July 2012- Guatemala Day 5

I woke up from either Denise or Melissa tapping my shoulder. I had been in the middle of a dream that consisted of stoves, fire, the FBI, and a Nikita’s Division sort of operation. We started off the day with a hike up one of the neighboring mountains. Naturally, the group set off at different paces up the hill. I tried to stick with Evan and Grey however the altitude was hard to adjust to. The three of us made it to the top with a less-than-triumphant feeling because of the lack of a great summit. The best view had actually been farther down the mountain. We soon heard Melissa calling out our names. She was afraid that we were lost and went looking for us. In her McGiver-like thinking she placed her water bottle on the ground in order to mark her path. She eventually caught up with us and we began out way back down the mountain in a completely different way than we had gone up it. Because of this, she lost her water bottle, but we didn’t feel all that bad about it. After arriving back in the kitchen at 7:08am we ate a breakfast of eggs, fried plantains, beans, and tortillas. People always complain about the tortillas, but I never thought they were too bad. We made the hike over to Chikix and began working on a new stove. Our family consisted of 9 kids, wow. The man of the house had gold teeth, some of which had stars on them. He was very talkative, asking us about our sports we played and such. I understood most of what he was asking kayla. After she explained what she was studying in school he began to ask about President Barack Obama. With the help of Denise and Glen we finished our stove around 1:00. I remember being thankful they had stopped by because Kayla was extra spacey that day. When we went back to the village we had quiet time– it wasn’t designated or anything, people were just quiet. Naturally, I was bored. I went around and took a roll of film. Later that evening “Ama” came to the village with merchandise for us to purchase.

“AMA is an organization of Maya women developing new strategies of survival in the face of rapid social, economic and cultural change. We organize ourselves in mutual support networks, which provide opportunities to create a brighter future for ourselves, our families and our communities.”

I bought a bag, and kayla bought a shirt. While we were waiting for others to finish purchasing Evan, Grey, Kayla and I began playing soccer with the kids. They were much better than us. A time sensitive “next goal wins” ultimatum inspired them to show off and slam a goal right passed us across the goal line. We left and made our way back to Chikix for the ceremony put on by the villagers. All of the families we had helped walked us into a well built house with a floor covered in pine needles. The smell was somewhat overwhelming but also refreshing. There were balloons along the ceiling with tables and chairs set up along the walls. We sat down at the tables while the villagers piled in and sat on the floor. A select few women stood up and shared their gratitude. Caty translated from Chichex into Spanish while Lupe then relayed it into English. This was the moment when I was sure that we had made a difference in these people’s lives. I will never forget some of the things that the women said–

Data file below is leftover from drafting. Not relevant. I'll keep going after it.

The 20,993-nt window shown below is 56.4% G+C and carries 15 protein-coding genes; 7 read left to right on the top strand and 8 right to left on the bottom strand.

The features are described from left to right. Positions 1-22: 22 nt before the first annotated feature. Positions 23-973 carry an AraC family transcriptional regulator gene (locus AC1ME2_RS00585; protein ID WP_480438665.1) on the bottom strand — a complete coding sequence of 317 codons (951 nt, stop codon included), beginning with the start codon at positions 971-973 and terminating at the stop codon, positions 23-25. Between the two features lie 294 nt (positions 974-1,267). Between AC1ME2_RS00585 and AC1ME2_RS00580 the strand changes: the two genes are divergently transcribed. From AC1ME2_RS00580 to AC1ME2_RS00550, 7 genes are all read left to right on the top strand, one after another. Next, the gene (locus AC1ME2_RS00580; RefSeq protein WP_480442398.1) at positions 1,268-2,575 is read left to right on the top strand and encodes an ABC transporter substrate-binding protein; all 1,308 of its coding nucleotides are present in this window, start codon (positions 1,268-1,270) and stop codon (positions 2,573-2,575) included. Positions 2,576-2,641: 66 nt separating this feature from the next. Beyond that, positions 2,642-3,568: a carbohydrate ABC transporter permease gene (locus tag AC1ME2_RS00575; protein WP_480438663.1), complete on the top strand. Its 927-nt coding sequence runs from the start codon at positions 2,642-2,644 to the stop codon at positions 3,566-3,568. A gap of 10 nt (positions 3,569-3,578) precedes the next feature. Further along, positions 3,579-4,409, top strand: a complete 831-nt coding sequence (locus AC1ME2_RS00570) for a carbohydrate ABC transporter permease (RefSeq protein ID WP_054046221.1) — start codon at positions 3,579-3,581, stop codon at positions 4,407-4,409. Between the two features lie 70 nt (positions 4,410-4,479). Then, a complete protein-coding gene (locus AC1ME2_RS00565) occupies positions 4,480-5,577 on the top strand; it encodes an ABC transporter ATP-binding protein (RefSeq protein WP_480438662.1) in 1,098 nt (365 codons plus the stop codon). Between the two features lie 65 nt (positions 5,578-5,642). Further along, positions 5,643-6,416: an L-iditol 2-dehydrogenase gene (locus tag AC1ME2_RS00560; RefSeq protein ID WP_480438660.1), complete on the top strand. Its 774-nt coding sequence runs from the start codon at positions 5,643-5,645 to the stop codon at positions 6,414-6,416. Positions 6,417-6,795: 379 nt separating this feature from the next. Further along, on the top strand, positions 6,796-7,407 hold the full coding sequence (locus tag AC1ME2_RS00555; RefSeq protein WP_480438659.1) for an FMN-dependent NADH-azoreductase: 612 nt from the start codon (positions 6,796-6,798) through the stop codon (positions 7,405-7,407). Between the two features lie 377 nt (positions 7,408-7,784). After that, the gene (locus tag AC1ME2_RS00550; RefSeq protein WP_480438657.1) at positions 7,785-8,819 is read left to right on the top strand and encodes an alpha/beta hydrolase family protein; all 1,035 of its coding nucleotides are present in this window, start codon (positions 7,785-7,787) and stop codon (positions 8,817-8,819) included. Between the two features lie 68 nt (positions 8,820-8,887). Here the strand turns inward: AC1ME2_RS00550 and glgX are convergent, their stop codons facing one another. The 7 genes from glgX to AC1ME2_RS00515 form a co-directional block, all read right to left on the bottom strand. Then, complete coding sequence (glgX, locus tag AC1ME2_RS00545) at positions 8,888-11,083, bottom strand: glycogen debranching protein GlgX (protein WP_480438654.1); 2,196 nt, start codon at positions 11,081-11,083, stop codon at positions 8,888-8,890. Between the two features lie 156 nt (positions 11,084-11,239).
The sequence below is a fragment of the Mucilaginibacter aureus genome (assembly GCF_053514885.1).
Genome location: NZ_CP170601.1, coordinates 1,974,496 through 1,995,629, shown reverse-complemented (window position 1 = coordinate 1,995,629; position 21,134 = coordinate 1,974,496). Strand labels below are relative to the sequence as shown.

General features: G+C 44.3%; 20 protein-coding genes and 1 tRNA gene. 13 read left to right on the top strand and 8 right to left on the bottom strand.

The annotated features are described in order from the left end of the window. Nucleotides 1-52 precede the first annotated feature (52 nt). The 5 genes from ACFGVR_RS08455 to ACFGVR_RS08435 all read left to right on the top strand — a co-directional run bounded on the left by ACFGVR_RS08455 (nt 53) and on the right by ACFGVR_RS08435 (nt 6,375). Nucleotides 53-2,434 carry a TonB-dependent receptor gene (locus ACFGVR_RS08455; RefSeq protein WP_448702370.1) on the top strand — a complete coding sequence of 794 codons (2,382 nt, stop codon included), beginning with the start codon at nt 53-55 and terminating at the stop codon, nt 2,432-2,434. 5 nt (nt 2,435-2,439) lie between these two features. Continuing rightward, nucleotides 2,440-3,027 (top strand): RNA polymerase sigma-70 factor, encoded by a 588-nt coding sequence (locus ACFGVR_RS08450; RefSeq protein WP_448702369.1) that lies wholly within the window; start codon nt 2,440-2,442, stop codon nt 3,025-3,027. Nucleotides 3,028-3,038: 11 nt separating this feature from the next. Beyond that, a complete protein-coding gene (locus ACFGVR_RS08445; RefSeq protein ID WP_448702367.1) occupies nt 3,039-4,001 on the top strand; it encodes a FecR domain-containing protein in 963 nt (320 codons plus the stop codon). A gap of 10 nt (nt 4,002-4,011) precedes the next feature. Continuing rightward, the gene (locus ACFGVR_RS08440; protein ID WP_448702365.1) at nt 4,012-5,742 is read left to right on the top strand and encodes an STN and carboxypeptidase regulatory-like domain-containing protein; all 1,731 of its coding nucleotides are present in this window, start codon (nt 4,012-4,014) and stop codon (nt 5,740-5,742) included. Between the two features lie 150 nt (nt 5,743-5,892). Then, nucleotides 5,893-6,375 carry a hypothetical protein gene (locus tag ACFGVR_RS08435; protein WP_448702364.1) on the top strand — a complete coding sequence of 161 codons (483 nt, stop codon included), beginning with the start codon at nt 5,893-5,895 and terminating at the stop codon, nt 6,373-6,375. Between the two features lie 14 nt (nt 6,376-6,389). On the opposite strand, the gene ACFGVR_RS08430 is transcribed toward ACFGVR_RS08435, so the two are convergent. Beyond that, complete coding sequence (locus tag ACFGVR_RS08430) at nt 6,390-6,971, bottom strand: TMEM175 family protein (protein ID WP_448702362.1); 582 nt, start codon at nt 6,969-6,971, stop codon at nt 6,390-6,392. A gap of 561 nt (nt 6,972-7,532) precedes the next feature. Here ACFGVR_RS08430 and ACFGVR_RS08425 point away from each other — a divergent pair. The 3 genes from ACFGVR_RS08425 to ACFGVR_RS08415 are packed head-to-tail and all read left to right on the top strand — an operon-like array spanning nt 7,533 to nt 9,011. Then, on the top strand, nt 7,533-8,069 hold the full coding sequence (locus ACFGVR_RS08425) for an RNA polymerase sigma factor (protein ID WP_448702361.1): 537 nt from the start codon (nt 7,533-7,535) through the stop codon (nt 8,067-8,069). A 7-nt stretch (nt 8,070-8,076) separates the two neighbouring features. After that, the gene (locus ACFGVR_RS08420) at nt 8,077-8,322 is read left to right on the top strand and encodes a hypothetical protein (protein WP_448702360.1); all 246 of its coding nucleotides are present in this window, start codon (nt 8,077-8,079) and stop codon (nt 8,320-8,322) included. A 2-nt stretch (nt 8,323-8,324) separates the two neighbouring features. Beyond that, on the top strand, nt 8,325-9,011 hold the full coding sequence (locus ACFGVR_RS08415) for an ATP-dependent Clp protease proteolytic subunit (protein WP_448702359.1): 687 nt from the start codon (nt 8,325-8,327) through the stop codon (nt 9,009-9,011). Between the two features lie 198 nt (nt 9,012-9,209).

“Now I will not be having to cry while I cook.”

“I will now be able to see while I cook.”

“My baby will no longer have red eyes and a bad cough.”

Along with the elaborate set-up, their finest outfits, and the great food we could tell how much we meant to them because of the genuineness in their eyes. The thank-yous were followed by dances. A few ladies began their traditional dance which seemed to consist of alternating raising each knee, nothing more. All of a sudden one of the ladies came up and grabbed Kayla– she wanted her to dance with her. Then they picked Grey, followed by me. The Guatemalans were just cracking up at our dancing skills, not to mention the height differences. To make it even better the shortest (and probably oldest) lady came to get Evan up and dancing. He had to have been at least twice as tall as this lady. We were all laughing and I began to fell an intense connection with these people. There were not any other thoughts or worries spinning throughout my mind– I was truly in the moment. This blissful feeling soon parted because the song seemed to have lasted for about 8 minutes. Despite the non-strenuousness of the dance, we all started looking around at each other wondering when it would end. After we all filed back into our chairs there were a few more performances– my favorite of which was by the two girls we had played catch with. They dressed up in jeans and t-shirts and wore backwards baseball caps (most obviously impersonating Kayla and I.) The best part was they danced to a hip-hop song. Not only was it hilarious, it was impressively choreographed with lots of booty-shaking. As the night went on the families then presented us with gifts. Some were cooler and more substantial than others however that was irrelevant to the meaning of the gifts. Kayla and I each received a bag and a tapestry/wrap. It was a very emotional event that consisted of a lot of thanking and hugging. After we ate we took pictures with the family. Most of the families wanted pictures with Kayla and I, mostly because of the connection they were able to make with her due to her Spanish. Our busy day left us with little energy after arriving back in Chuicatama. The church was going strong with loud music and talking. We all fell asleep within minutes.

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